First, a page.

MEA new guidelines about Pakistan regarding FDI and the ground realities
Indian policymakers leave no chance to undermine Pakistan out of rivalry with Muslims. The current regime of India takes all possible steps to harm or defame Pakistan even through symbolic initiatives which otherwise cast no impact on Pakistan considering it a potential barrier in its ambitions in the region and at the global front. While the new notification on Foreign Direct Investment (FDI) is aimed at streamlining investments from countries, which share land boundaries with India, the Ministry of External Affairs (MEA) of India suggested that no country, except Pakistan, is named in the document. The argument for revised guidelines was also based on the fact that Australia, Italy, Spain and EU have undertaken similar measures against foreign investments. However, it is evident that India is making such decisions under some unnecessary apprehensions.
India has more tense relations with China than Pakistan but because of economic dominance and huge Chinese investment in India the new Indian guidelines do not name China may be to prevent any vilification from the Chinese side. India will engage with China to procure rapid test kits, PPEs and ventilators to treat patients affected by Covid-19. The new guidelines of MEA charter out that investments from all countries sharing land boundaries with India has to come through government route. Whereas, a citizen of Pakistan or an entity incorporated in Pakistan can invest only under the government route. This decision is just to create an embarrassment for Pakistan, otherwise Pakistani business community has very little business interest in India in terms of investments.
The decision of MEA may not have much significance as Pakistan has already suspended bilateral trade relations in response to India’s move to end special status for Jammu and Kashmir and split it into two union territories. India had also revoked Pakistan’s most favoured nation (MFN) status following the Pulwama attack that killed about 40 CRPF personnel imposing 200% duty on import of Pakistani goods. The trade balance between both the countries have been in favour of India and it was benefitting more than Pakistan due to its exports for which Pakistan has found alternate markets. This must be considered as a unilateral move and unilateral loss.
It has also been predicted that the new guidelines are a temporary measure which will be reviewed in post-Covid period. Among the apprehensions about these guidelines there are also Indian fears that Chinese investments can enter India through other countries with which India shares land boundary. China has a smart stake in India’s technology domain and Chinese Tech investors have put an estimated $4 billion into Indian startups. Just in five years 18 of India’s 30 unicorns are now Chinese-funded, according to a recent study by Mumbai-based think-tank Gateway House. Chinese smartphones such as Oppo and Xiaomi lead the Indian market with a large share. While the world is facing Covid-19 crisis and economic slump has ruined many economies Indian MEA is taking farcical decisions under national security considerations. Although Bangladesh shares a land boundary with India, the new policy does not treat it on a par with Pakistan. This is may be in recognition of the close relationship between the two countries, though Bangladesh has been raising the issue of restrictions imposed on citizens.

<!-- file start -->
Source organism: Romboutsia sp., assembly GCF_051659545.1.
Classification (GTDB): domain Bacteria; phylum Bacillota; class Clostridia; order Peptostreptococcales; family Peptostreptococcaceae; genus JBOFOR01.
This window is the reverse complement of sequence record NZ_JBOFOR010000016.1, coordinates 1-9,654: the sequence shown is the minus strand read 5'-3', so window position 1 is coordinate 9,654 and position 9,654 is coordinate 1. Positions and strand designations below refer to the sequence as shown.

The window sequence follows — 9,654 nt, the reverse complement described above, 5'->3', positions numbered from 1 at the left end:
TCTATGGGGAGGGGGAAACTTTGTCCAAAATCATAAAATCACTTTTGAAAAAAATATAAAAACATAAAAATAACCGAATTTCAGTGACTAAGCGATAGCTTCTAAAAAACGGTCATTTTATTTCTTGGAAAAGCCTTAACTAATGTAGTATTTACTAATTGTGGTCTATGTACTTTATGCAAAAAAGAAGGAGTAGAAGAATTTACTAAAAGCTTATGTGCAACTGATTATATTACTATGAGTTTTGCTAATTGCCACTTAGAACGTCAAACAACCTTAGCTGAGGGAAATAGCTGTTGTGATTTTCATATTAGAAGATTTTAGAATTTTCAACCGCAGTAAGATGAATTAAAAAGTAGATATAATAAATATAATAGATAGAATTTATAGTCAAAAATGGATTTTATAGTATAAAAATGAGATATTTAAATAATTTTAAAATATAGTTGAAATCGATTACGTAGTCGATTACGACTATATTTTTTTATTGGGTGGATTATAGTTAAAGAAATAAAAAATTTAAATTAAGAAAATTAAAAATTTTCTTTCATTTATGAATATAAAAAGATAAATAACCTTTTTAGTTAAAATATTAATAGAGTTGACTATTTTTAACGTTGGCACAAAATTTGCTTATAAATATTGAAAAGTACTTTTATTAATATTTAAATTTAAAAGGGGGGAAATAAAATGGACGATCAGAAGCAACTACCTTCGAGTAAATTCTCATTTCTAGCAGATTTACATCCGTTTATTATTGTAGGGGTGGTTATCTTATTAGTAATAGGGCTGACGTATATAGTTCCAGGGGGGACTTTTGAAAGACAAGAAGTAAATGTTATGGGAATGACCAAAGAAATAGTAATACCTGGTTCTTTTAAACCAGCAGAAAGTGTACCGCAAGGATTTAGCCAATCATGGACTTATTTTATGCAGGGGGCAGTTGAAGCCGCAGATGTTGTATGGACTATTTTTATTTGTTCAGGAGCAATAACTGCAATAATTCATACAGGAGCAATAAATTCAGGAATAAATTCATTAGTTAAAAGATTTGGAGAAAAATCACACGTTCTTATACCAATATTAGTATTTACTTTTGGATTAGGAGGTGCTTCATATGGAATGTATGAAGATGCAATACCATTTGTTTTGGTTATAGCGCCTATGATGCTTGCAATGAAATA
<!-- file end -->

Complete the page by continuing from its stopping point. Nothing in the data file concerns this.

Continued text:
It may be interesting to note that neither Pakistan nor India is critically dependent on each other’s market, though the suspension of bilateral trade might, in the short term, affect the consumer welfare by increasing prices of a few products which otherwise will be imported from other far-flung markets. Pakistan’s exports to India include dried dates, cement, sugar, gypsum, sesame seed, leather, steel scrap, disodium carbonate and surgical instruments while there is little dependence of Pakistan’s exports on the Indian market. Similarly, the Indian exports to Pakistan include cotton, organic chemicals, cotton yarn, plastic articles, dyes and pigments, machinery, pharmaceutical products, iron, steel, tea and spices. Most of these products are industrial raw materials for which multiple global sources of supplies exist.
Before the normalization of trade relations with India, the Pakistani Government needs to ensure that local industries are capable of effectively countering the inflow of cheap products from India and provide assistance to exporters to increase export competitiveness. A formidable trade policy should be formulated to negotiate favorable terms of trade with India. Pakistani Government needs to learn from the China which though have intense relations with India over many issues but China tactfully has pursued its economic interests in relationship with India and we need to learn that the economic interests of the nations help normalize other disputes.
Both Pakistan and India have benefitted nothing out of conflicts since the independence, so it will be prudent to take confidence measures for meaningful dialogues. India being the largest country than Pakistan should be more generous, but unfortunately its attitude towards Pakistan is very hostile and aggressive. The trust deficit between both the countries spanning over many decades can be overcome through bilateral talks, people to people relations, trade and end of secret games or covert operations of intelligences agencies. According to the estimates of World Bank, the potential of Pak-India trade is $37 billion against the actual $2.3 billion that too is staggering under current circumstances. The recent Indian MEA guidelines is nothing but an exhibition of hatred against Pakistan, which otherwise is not depending on India in raising its economy. However, when the sanity prevails which must prevail, the people of both the countries will benefit from the trade potential as drawn by World Bank.